A former Territorial Army soldier had to be “talked down” by police officers after he threw lighter fuel around a house and made threats to burn it down.

During a stand-off at the property in Lister Lane, Bradford, last month, Geoffrey Knipe made references to explosive ordnance devices (EODs) and told a female officer where it was safe to stand in the house.

Bradford Crown Court heard yesterday how the officer and a colleague tried to persuade Knipe to hand over a cigarette lighter he was holding, but he refused until after he spoke to his mother over a police radio.

Knipe, 36, was then handcuffed and arrested, but even as he was being escorted to the police station he told an officer not to let his then partner back into the house saying: “I’m no mug. I was in the Army. I know what to do with bombs. Just don’t let her back in the house.”

Prosecutor Ewan McLachlan told the court how the incident began after Knipe and Lucy Boldy, with whom he had an on-off relationship, had been in a pub and the defendant believed that some of her comments had “belittled him”.

Knipe went back to the house first, then when Miss Boldy returned home soon after, the front door was locked and the defendant would not let her in.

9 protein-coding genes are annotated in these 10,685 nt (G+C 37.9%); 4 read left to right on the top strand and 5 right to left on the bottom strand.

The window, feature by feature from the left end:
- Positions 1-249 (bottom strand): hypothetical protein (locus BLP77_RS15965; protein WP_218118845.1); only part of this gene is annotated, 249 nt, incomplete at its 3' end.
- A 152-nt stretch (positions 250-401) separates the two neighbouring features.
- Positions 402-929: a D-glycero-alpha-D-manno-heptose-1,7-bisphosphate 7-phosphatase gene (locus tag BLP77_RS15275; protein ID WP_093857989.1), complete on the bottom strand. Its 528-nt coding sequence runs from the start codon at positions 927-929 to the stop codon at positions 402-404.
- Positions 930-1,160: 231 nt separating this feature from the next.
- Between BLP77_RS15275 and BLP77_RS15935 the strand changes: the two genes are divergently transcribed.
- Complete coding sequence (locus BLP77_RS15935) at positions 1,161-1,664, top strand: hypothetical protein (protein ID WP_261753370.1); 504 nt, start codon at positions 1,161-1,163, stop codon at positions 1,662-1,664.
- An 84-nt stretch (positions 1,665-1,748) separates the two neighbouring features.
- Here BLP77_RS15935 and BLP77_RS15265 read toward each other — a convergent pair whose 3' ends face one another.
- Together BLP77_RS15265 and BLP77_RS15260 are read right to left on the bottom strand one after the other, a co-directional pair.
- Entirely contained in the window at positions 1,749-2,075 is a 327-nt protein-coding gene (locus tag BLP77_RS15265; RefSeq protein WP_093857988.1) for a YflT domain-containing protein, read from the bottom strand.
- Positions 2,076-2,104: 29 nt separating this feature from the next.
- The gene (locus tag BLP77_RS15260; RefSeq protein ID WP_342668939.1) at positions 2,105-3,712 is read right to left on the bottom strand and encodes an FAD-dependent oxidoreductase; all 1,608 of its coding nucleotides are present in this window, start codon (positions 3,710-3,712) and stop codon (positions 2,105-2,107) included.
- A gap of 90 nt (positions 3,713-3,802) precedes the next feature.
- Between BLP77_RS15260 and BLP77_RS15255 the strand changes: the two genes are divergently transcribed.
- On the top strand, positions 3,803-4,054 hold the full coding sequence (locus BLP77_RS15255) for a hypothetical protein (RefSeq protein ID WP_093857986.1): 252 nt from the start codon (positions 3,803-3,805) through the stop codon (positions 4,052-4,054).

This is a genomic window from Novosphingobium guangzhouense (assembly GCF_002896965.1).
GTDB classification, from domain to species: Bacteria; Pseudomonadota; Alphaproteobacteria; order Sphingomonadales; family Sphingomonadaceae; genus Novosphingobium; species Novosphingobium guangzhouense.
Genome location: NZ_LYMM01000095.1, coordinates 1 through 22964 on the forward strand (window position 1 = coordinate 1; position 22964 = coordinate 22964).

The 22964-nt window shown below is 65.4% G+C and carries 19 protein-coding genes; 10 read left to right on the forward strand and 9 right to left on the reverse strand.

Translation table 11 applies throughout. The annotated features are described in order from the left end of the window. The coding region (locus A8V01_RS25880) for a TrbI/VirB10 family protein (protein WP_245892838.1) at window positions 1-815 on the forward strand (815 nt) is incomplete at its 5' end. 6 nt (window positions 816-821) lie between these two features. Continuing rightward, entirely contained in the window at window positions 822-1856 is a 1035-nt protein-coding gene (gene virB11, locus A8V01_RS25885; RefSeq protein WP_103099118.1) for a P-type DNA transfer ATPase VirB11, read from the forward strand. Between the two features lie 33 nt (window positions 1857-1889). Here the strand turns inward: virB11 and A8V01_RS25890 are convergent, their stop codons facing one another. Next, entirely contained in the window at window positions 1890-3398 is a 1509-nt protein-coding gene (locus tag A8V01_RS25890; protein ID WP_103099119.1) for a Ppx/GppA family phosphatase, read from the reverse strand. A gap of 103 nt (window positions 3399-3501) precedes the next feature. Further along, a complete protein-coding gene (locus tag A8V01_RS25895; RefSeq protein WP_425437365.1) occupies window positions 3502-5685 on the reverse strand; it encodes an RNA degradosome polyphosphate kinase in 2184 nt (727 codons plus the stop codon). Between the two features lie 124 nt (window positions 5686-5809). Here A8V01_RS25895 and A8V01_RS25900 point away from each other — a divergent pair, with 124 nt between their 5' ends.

Mr McLachlan said Knipe began throwing lighter fuel on the walls in the hallway saying: “Look what I’m doing. I’m going to burn the house down.”

Miss Boldy phoned two friends for help, but Knipe shouted abuse at one of them and after pouring more lighter fuel around the doorway he ignited the lighter and waved it around near the door and wall.

Mr McLachlan said fire crews and police attended at the property but Knipe continued to be abusive.

Knipe eventually allowed the female officer to come into the house and during an exchange with her he lit up a cigarette saying he was not stupid and it was safe.

Following his arrest Knipe said he had decided to make Miss Boldy listen by setting fire to the house after pouring lighter fuel and methylated spirits around the rooms.

“He said he intended to use the lighter to set fire to the house and he didn’t know why he didn’t do so,” said Mr McLachlan.

Knipe told officers he had drunk ten pints, but knew exactly what he was doing.

Knipe pleaded guilty to a charge of threatening to destroy or damage property and Judge Jonathan Rose jailed him for 30 months. The judge also made a five-year restraining order which bans Knipe from going within 500 metres of the house in Lister Lane or from contacting Miss Boldy.

Lawyer Anne-Marie Hutton, for Knipe, conceded that he faced an inevitable prison sentence and said he acknowledged how extraordinarily foolish his actions were that night.